In 2005, I also got booked to play the Bonnaroo festival. They had an Upcoming Artists Tent, where I got to play a set every single day of the festival. I was in pretty amazing company: Brandi Carlisle was also at that tent (although she took one look at the stage, declared it to be too small and too muddy, and never came back). I felt like a country bumpkin because I was so happy to be there that I thanked every single person I came across. Brett Dennen was one of the ones I remember best. That was the biggest booking I’d ever gotten, and I didn’t even have a manager. It seemed like The Tipping Point. Sam Craft, who is my musical true love and longtime bandmate, played that festival with me; he played violin and theremin. We unwisely camped and our tents flooded. We hadn’t picked a very good camping spot, but luckily my friend who’s in Modest Mouse offered us spots on their bus for the night.

Just as the booking at Bonnaroo indicated that my career was about to take off, I got hit with a double-whammy that took me off the beaten path for a while. First, I was in a crippling accident, and later that year, while still recovering from what would turn out to be the first of many surgeries, Hurricane Katrina came my way.

I spent the next few years in exile from New Orleans, living and touring in and around New York, Montreal and Providence. Eventually my ability to tour and play live was compromised by ongoing medical issues. I still walk with difficulty and can’t stand for very long. I may be approaching some kind of world record for knee surgeries & procedures.

In 2008, I moved back to New Orleans, to be in the city I love. The first year back I spent at home in a wheelchair and on crutches recovering from another surgery. I spent a lot of time singing to my dog and my friends in my living room. And while this wasn’t the path I’d imagined, I believe that all this pain and hardship somehow led to a more intimate and joyful way of making music. When I play gigs these days there’s no time to waste. I’m so happy to be there, after having lost it for a while, that I can connect more deeply with people than I did before Katrina and the accident. These days I play sitting down and yet my audience is swaying, they sing along, they cry, and they laugh. These are the shows I always wanted to play. It’s very Zen, you have to give it all up to get what you were seeking all along.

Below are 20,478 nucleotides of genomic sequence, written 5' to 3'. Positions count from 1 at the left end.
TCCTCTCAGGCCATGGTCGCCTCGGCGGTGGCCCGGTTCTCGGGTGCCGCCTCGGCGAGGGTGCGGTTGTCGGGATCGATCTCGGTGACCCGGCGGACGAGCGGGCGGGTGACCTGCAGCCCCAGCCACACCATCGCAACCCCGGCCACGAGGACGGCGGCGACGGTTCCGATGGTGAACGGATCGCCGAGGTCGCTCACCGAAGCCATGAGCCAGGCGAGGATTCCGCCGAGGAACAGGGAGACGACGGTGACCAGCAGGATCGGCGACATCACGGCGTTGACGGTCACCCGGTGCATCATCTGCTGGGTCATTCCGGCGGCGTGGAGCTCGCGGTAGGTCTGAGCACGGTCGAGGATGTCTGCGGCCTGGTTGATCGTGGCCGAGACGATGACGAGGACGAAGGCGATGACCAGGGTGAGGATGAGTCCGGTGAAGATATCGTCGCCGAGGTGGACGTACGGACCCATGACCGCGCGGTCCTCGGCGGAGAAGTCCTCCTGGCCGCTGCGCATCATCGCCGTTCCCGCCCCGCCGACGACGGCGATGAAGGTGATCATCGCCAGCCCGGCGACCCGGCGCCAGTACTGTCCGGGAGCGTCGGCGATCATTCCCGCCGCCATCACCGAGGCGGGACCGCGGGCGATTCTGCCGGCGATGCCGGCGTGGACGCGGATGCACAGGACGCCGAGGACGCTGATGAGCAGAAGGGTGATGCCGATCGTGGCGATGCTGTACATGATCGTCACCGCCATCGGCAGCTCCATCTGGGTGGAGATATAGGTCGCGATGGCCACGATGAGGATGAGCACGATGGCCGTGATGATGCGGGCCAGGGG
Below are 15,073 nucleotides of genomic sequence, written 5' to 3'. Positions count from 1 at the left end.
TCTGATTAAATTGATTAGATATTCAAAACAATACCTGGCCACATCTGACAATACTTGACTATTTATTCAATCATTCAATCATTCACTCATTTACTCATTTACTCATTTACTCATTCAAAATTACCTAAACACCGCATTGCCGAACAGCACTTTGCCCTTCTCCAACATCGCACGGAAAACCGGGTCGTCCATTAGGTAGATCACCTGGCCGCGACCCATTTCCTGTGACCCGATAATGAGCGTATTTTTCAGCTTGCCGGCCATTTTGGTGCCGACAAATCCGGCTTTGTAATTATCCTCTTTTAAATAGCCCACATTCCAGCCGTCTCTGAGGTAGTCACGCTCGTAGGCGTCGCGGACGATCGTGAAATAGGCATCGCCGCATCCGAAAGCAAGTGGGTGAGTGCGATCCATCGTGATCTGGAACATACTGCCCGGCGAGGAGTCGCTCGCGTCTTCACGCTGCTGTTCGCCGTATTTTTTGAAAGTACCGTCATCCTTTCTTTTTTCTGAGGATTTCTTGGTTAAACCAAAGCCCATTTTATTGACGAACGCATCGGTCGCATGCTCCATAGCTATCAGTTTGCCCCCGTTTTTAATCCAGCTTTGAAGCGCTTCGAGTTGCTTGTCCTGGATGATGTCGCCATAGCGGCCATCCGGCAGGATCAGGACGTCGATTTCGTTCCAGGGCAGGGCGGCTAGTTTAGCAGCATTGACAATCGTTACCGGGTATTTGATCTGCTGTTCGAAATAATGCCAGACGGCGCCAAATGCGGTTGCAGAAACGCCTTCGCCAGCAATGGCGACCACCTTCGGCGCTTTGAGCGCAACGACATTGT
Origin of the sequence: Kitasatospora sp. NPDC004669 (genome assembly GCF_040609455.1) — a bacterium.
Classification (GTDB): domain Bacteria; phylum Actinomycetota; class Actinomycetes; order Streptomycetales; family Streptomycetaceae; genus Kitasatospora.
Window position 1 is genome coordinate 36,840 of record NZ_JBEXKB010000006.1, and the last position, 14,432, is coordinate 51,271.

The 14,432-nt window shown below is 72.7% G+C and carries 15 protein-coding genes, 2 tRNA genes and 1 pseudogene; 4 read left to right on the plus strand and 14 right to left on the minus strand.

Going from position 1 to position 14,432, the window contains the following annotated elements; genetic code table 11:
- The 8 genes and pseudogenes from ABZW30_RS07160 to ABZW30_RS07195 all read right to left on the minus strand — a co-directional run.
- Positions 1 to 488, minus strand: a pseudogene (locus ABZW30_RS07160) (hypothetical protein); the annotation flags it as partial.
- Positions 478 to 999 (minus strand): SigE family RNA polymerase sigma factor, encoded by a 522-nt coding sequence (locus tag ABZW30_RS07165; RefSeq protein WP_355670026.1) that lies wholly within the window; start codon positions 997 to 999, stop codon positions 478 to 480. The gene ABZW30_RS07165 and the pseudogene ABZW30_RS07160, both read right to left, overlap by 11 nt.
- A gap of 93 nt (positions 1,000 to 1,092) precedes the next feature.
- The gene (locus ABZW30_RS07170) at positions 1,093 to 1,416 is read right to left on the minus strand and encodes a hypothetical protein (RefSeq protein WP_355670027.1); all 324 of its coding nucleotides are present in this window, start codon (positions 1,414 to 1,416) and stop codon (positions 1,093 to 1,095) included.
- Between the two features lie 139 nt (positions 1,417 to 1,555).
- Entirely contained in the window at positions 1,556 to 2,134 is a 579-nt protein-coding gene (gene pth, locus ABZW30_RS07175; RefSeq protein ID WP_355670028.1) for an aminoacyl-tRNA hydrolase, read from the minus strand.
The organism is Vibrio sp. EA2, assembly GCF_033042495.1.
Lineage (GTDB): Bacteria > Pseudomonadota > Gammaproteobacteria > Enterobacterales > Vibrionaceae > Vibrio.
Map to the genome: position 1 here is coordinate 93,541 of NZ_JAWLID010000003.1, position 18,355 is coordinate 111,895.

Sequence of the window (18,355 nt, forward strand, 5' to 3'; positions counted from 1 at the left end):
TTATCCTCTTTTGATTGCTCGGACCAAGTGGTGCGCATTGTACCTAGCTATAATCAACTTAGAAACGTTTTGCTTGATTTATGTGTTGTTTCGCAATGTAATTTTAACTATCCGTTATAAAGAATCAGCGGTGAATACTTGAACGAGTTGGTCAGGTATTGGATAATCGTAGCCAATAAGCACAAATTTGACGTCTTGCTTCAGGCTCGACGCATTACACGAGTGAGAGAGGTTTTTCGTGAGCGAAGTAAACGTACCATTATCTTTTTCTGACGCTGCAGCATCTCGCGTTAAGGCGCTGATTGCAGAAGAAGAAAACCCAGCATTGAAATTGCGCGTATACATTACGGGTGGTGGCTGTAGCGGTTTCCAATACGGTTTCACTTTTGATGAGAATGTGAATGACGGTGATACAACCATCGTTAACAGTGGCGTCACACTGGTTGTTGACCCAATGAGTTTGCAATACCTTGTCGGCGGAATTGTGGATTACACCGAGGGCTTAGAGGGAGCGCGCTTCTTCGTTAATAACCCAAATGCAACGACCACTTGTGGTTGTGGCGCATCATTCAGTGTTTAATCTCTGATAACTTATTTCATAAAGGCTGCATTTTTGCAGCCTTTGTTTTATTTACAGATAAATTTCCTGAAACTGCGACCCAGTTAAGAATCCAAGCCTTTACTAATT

My beautiful and unusual live band, The Grapefruits, leans heavily to wooden instruments and musicians who share a classical background. I call my music ‘dreamabilly’, mixing my Virginia-bluegrass roots with my love of British sparkly rock, and everything in between. I sing, play acoustic, electric and resonator guitar, piano and percussion. Sam Craft, my longtime musical collaborator sings and plays violin, guitar, and percussion. His brother Jack Craft plays cello and sings. Renowned local singer and songwriter Alexis Marceaux sings and plays drums and keyboards. Our live shows are hushed, heartfelt, and hilarious, with a deeply felt beat that never gives up.

I am preparing to take the band into the studio with Rick Nelson, a recording engineer and multi-instrumentalist who plays with The Polyphonic Spree and The Twilight Singers. Rick and I share a musical aesthetic sensibility and sense of humor that makes our collaboration a joy.

I write memorable musical themes, but my songs aren’t necessarily formulaic pop; there’s an element of mystery and suspense. I like to build anticipation: much in the way of a Beatles’ song, you don’t get the chorus when you’re expecting it. The longer I write, the more simple & Guthrie-esque my songs get, but I always look for the singable, hummable hook as well as (I hope) beautiful and poetic lyrics.

During Jazzfest 2011, I was hanging out in Paul Sanchez’s front yard and composed a goofy song for a six-year-old boy. I recorded it on my iPhone, and emailed it to his father, who’s a Threadhead. In return I got an email saying, “If you’re looking to record and need any help, Threadhead Records would love to help you.” And thus a partnership was born.

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Threadhead Records is proud to announce this project, and this partnership.